Staphylococcus aureus is a feared pathogen (MRSA, multi-resistant S. aureus) due to frequent resistances against many antibiotics, especially in hospital infections. Researchers at the Paul-Ehrlich-Institut have identified immunological processes that prevent a successful immune response directed against the pathogenic agent. The delivery of bacterial proteins with RNA adjuvant or messenger RNA (mRNA) into immune cells allows the re-direction of the immune response towards an active defense against S. aureus. This could be of significant importance for the development of an effective vaccine. PLOS Pathogens has published these research results online on 25 May 2017.
Staphylococcus aureus (S. aureus) is a bacterium that colonizes by far more than half of the skin and the mucosa of adults, usually without causing infections....
Physicists from the University of Würzburg are capable of generating identical looking single light particles at the push of a button. Two new studies now demonstrate the potential this method holds.
The quantum computer has fuelled the imagination of scientists for decades: It is based on fundamentally different phenomena than a conventional computer....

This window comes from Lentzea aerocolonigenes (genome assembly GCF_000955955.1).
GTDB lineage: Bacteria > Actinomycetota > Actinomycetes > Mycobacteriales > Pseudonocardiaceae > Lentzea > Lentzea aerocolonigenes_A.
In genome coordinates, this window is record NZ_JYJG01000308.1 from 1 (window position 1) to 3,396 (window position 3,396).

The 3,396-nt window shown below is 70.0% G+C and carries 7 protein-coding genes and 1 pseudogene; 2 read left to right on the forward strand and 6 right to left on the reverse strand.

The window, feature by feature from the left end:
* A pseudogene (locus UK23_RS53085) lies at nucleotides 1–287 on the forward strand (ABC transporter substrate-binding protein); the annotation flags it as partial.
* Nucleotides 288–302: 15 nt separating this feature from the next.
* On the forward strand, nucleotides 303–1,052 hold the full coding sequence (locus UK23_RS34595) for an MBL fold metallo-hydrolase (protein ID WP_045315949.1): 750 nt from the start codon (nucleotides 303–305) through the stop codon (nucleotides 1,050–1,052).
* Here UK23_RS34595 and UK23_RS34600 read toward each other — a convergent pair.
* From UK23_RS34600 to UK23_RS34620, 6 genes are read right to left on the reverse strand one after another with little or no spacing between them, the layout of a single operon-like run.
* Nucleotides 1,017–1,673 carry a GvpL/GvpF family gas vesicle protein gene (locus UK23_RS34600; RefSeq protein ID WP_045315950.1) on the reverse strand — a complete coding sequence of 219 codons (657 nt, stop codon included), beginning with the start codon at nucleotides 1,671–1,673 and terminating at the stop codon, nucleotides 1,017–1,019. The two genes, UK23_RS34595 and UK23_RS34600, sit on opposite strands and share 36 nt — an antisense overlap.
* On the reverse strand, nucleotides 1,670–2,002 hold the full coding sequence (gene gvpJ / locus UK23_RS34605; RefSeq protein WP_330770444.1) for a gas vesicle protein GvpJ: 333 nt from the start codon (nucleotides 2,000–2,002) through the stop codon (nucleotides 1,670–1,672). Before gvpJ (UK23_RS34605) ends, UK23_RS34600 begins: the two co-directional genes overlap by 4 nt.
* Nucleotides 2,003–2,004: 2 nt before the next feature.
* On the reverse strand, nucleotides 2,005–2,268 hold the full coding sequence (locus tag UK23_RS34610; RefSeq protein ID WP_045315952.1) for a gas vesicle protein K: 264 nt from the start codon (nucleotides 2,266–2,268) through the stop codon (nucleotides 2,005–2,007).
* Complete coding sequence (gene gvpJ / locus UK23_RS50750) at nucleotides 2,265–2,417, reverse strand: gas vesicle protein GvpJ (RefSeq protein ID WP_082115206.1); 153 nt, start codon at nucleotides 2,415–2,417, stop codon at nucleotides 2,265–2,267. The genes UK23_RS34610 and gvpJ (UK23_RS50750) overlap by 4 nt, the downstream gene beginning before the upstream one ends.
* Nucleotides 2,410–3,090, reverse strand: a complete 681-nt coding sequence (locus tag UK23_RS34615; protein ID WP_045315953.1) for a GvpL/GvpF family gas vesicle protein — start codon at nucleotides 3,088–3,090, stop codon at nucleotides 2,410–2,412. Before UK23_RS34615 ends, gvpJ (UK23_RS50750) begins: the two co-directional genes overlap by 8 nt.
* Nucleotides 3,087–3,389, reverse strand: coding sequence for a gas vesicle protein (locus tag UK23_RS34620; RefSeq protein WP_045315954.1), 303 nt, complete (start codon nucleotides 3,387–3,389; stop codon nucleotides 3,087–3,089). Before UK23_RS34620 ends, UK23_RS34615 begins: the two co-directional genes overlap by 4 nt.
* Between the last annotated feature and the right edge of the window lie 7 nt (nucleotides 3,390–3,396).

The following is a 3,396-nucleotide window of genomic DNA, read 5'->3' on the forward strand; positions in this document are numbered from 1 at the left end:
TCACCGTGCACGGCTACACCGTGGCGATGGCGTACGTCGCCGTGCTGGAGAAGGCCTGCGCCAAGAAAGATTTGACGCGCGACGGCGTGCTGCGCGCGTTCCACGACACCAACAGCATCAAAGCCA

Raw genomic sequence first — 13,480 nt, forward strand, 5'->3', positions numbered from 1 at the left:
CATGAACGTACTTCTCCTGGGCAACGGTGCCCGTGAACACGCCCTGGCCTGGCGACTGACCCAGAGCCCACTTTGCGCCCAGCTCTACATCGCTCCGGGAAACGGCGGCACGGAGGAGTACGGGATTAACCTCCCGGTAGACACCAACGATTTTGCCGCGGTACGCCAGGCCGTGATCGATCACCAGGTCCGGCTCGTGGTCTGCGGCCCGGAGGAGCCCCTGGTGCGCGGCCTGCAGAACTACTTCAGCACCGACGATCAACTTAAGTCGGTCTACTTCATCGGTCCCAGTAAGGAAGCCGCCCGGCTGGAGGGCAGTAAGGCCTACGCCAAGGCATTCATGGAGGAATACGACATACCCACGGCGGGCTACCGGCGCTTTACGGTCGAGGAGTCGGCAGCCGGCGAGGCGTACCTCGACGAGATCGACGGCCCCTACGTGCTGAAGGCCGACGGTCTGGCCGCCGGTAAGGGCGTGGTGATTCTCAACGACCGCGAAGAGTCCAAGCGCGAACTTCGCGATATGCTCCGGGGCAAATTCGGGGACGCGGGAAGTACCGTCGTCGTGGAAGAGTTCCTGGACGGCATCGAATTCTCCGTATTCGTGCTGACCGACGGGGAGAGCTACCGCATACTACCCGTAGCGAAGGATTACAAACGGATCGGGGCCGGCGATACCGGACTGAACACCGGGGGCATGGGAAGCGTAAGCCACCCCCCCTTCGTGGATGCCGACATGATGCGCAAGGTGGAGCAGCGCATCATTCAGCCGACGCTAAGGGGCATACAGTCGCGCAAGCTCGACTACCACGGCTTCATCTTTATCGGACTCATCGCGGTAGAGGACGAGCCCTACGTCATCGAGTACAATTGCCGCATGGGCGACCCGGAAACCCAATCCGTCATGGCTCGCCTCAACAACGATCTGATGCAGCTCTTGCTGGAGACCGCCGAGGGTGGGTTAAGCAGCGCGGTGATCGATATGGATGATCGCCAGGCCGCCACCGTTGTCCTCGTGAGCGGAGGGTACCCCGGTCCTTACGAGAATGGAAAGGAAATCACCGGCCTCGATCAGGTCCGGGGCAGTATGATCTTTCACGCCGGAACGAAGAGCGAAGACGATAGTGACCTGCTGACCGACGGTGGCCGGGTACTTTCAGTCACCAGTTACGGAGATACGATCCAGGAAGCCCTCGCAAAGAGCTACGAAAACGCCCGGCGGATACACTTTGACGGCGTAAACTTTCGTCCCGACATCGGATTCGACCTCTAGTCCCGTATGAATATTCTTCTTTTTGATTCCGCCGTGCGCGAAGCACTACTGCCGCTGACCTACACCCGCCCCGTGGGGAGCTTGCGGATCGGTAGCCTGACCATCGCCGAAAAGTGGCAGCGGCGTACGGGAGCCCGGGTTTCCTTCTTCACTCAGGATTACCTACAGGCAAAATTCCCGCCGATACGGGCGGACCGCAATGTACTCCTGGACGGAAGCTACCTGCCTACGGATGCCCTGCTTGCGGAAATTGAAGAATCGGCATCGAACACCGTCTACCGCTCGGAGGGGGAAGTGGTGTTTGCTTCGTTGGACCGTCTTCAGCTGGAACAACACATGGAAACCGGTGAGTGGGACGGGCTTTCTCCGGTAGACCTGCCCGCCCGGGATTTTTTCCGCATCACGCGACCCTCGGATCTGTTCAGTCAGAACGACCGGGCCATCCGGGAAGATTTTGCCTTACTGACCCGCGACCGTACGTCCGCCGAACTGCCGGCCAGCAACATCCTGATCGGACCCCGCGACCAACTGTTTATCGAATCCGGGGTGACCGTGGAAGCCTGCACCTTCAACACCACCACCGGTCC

An international team of physicists has monitored the scattering behaviour of electrons in a non-conducting material in real-time. Their insights could be beneficial for radiotherapy.
We can refer to electrons in non-conducting materials as ‘sluggish’. Typically, they remain fixed in a location, deep inside an atomic composite. It is hence...
Two-dimensional magnetic structures are regarded as a promising material for new types of data storage, since the magnetic properties of individual molecular building blocks can be investigated and modified. For the first time, researchers have now produced a wafer-thin ferrimagnet, in which molecules with different magnetic centers arrange themselves on a gold surface to form a checkerboard pattern. Scientists at the Swiss Nanoscience Institute at the University of Basel and the Paul Scherrer Institute published their findings in the journal Nature Communications.
Ferrimagnets are composed of two centers which are magnetized at different strengths and point in opposing directions. Two-dimensional, quasi-flat ferrimagnets...
24.05.2017 | Event News
23.05.2017 | Event News
22.05.2017 | Event News
29.05.2017 | Earth Sciences
29.05.2017 | Life Sciences
29.05.2017 | Physics and Astronomy